“It was a dark and stormy night”: the opening sentence of Edward Bulwer-Lytton ‘s novel, Paul Clifford, perfectly summarizes the appeal of storm tourism, which has become quite a boon for places located in regions characterized by inclement weather. A form of ecotourism, it is perfect for travelers bold enough to brave the elements at their fiercest. Storm tourists are driven, suggests Charles McDiarmid, Wickaninnish Inn’s managing director, by their need to experience, firsthand, “huge winds, thirty-foot waves, and driving rain,” for it is, in such moments, that “Mother Nature comes alive.”
The inn, located in Tofino, British Columbia, Canada, on the Pacific coast, offers a view of the ocean that is clear all the way to Japan. The setting is beset by forceful, “battering” weather effects, and each of the inn’s rooms, in addition to a fireplace and a view of the ocean, offers a closet stocked with “a complete storm kit—rain slickers and boots sized-to-fit each guest”—perfect for exploring threatening weather. Once, the area might have been subject to seasonal tourism, but, for weather tourists, as McDiarmid notes, “There is no off-season anymore.”
7 True Crime Tourism
True crime is another form of tourism for travelers with enough intestinal fortitude to visit gruesome crime scenes, and the several Jack the Ripper walking tours in east London’s Whitechapel area are not the only choices intrepid travelers have; a continental destination that true crime tourists will not likely want to miss is the five-day tour of fabled Transylvania, where, according to NBC News, Vlad the Impaler, “who is estimated to have killed 80,000 people,” may have, on one occasion, “dined among a veritable forest of defeated warriors writhing on impaled poles.”
The United States also offers plenty for fans of American true crime television series. In Los Angeles, California, true crime tourists may opt to visit the former stomping—or stalking—grounds—of Charles Manson and his “family.” The serial killer known as The Axman is one of the main draws for New Orleans, where he split his victims’ heads open after breaking into their houses. Milwaukee, Wisconsin, is famous for its beer—and infamous for its cannibalistic serial killer, Jeffrey Dahmer. Tourists can take a walk, so to speak, in his shoes, or, if they prefer, they can tread the ground of New York City’s murderous 19-century gangs.
Not to be outdone by the Big Apple, Chicago, the “Windy City,” offers bus tours of sadistic H. H. Holmes’s unhappy hunting grounds. Other possibilities include tours that trace Ted Bundy’s wanderings around Capitol Hill in Seattle, Washington, and the Museum of Death in Hollywood, California.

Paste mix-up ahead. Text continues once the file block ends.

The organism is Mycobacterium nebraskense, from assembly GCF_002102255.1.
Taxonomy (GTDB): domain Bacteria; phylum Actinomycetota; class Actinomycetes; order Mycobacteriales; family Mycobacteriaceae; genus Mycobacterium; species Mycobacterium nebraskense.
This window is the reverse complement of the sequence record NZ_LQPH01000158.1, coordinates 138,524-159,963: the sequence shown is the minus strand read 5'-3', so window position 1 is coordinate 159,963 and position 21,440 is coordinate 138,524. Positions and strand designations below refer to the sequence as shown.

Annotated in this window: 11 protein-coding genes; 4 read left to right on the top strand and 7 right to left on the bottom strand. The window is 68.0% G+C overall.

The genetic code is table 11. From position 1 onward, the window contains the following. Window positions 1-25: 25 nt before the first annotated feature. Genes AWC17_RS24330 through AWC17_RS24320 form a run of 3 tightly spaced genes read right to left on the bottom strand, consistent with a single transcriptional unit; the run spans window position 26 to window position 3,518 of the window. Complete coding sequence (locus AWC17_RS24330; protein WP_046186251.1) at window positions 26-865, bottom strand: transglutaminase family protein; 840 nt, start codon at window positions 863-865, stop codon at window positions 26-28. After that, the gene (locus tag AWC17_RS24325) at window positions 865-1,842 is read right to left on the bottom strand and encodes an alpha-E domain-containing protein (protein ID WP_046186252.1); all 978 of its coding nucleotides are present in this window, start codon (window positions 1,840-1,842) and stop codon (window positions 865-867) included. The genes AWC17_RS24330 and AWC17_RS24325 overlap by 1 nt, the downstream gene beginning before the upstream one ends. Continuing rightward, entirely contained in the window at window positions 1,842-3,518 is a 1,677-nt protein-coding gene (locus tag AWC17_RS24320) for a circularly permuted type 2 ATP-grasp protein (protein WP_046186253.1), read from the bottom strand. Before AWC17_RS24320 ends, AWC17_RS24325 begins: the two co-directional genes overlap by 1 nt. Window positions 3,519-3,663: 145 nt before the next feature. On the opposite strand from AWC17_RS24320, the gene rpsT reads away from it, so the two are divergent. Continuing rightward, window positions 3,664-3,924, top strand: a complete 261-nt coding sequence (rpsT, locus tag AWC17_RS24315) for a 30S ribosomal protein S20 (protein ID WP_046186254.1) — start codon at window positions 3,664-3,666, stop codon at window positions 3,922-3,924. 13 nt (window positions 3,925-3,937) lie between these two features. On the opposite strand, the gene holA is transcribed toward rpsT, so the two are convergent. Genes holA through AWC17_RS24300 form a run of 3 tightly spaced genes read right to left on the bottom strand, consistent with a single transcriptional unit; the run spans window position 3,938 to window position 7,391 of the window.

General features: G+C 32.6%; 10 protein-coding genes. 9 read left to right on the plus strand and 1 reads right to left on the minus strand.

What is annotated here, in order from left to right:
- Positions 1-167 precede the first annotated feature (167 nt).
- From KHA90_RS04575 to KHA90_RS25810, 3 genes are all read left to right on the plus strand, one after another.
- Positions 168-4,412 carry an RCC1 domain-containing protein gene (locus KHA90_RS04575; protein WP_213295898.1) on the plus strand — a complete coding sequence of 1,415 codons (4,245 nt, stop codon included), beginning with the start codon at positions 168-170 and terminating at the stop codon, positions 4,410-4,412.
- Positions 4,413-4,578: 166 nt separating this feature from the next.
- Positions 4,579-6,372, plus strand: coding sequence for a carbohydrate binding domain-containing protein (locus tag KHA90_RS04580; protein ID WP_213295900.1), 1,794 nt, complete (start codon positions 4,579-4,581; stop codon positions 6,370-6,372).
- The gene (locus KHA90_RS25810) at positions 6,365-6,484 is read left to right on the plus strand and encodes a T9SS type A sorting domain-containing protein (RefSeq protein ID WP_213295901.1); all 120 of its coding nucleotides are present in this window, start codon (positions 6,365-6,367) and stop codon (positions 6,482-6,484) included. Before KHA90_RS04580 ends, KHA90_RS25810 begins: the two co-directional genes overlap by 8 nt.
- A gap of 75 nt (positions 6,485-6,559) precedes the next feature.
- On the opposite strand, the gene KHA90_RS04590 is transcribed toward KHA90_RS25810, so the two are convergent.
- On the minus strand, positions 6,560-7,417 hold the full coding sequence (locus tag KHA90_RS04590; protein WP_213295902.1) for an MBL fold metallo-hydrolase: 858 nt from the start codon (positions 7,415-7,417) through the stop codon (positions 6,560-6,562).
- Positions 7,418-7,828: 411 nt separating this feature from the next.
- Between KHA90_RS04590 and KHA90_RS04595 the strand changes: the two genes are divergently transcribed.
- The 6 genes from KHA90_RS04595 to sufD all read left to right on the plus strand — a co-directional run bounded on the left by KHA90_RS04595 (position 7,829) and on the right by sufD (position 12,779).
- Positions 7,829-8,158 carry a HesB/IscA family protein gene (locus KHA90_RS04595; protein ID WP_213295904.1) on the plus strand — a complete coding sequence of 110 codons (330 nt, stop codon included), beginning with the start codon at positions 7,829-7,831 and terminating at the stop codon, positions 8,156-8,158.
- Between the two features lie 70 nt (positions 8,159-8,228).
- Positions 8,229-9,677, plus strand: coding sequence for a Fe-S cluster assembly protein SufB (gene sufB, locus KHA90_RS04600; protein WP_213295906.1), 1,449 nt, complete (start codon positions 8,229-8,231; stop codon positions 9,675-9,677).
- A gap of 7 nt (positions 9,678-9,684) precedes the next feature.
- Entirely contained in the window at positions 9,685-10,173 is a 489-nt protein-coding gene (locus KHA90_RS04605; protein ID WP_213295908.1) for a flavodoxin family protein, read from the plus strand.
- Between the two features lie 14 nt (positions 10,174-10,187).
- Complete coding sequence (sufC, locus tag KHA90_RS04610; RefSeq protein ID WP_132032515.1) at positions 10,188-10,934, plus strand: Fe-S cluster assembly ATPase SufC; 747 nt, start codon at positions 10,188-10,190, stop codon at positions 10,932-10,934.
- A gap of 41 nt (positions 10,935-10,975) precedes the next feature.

6 Battlefield Tourism
Not everyone can fight a particular battle, and no one today can fight one that occurred in the past. These may be two motives for travelers who engage in battlefield tourism. By visiting battlefields, they can get a sense of what it might have been like to fight a specific battle in a particular war for a certain reason. Besides, as University of Glasgow graduate student Stephen Thomas Miles points out in his 2012 PhD thesis, battlefields are steeped in the “historic, cultural, nationalistic and moral” elements of a nation’s past, elements which continue, in the present, to resonate “to people on a national as well as a local scale.”
His thesis examines four historic United Kingdom battlefields in particular, those of Hastings (1066), Bannockburn (1314) , Bosworth (1485) and Culloden (1746), and the World War I Western Front in France and Belgium. What do the four UK sites “mean” to the tourists who visit them, he wanted to know, and how does the actual Front stack up to its visitors’ experiences?
The commercialization of battlefield sites, he found, diminished visitor’s “visceral . . . experience,” while the “grief” that visitors associated with the Front “eclipsed” its “deeper meanings,” by which he means, it seems, its “historic, cultural, nationalistic and moral” elements. In short, commercialization expunged the emotional impact of such sites, while battlefields that were not commercialized retained much of their raw, emotional power.
5 Torture Tourism
Devotees of torture tourism need to be on their guard: a lot of the sites that purport to exhibit genuine instruments of torture feature inauthentic items. However, for the discerning torture tourist, the real deal is available. The Tower of London showcases exhibits that replicate the history of the practice of inflicting excruciating pain, a method by which criminal suspects and women accused of practicing witchcraft were “persuaded” to confess. As “Rick Steven’s Europe” points out, “The Tower was a gleaming reminder of the monarch’s absolute power over his subjects.” The “limb-stretching rack” is only one of the reminders of the monarch’s divine right to rule that is on hand in the Tower.
If torture excites you, add these other authentic sites to your itinerary: the Medieval Crime Museum in Rothenberg, Germany, and its “instruments of punishment and execution”; southwestern France’s Maison Forte de Reignac, and its “60 instruments of torture,” which include an iron maiden; and Belgium’s Gravensteen fortress, home to the finger screw and a waterboarding exhibit. Any torture tourist is bound to agree with Huckleberry Finn’s observation that “human beings can be awful cruel to one another.”